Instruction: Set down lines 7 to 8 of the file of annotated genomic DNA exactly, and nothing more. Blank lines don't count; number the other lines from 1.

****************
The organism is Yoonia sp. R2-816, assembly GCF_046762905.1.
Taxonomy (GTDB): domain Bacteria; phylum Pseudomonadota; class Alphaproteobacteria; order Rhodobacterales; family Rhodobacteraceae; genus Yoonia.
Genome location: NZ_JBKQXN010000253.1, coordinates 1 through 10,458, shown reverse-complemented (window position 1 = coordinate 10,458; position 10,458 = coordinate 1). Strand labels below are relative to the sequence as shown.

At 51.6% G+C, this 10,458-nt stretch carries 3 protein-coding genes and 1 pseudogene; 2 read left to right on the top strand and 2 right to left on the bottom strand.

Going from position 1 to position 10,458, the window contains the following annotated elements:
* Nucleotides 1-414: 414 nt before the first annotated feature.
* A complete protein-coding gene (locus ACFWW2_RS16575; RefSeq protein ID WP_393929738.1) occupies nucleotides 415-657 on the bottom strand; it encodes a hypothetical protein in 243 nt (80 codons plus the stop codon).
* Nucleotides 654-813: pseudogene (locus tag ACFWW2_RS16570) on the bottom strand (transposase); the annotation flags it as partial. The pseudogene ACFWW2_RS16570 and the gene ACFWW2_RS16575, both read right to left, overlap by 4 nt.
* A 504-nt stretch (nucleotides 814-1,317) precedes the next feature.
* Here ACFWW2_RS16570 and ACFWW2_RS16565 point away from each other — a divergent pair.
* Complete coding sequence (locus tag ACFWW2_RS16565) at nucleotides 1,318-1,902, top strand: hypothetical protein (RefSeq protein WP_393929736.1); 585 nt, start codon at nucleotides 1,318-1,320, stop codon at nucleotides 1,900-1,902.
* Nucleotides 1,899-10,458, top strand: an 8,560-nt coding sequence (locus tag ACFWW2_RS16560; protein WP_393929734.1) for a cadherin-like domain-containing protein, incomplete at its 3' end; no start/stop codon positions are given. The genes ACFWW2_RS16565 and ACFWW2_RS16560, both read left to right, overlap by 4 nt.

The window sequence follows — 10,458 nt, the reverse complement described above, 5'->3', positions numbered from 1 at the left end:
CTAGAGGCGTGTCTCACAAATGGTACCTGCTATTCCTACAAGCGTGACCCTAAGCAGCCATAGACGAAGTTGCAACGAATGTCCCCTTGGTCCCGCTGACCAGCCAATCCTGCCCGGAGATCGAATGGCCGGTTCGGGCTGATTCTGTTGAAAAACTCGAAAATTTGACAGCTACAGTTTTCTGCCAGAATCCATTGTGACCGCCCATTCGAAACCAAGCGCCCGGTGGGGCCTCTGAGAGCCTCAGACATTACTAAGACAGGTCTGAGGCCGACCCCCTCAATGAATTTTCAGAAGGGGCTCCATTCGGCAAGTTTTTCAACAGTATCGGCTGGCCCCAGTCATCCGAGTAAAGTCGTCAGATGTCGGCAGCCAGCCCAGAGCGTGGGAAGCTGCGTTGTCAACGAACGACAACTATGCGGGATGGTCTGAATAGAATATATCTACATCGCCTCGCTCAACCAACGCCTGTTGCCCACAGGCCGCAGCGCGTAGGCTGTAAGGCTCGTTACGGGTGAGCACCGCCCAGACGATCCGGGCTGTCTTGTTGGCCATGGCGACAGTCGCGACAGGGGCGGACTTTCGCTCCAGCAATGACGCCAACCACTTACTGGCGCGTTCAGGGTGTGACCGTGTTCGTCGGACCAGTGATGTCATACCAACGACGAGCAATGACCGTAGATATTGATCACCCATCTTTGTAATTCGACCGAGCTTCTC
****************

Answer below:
* A complete protein-coding gene (locus ACFWW2_RS16575; RefSeq protein ID WP_393929738.1) occupies nucleotides 415-657 on the bottom strand; it encodes a hypothetical protein in 243 nt (80 codons plus the stop codon).
* Nucleotides 654-813: pseudogene (locus tag ACFWW2_RS16570) on the bottom strand (transposase); the annotation flags it as partial. The pseudogene ACFWW2_RS16570 and the gene ACFWW2_RS16575, both read right to left, overlap by 4 nt.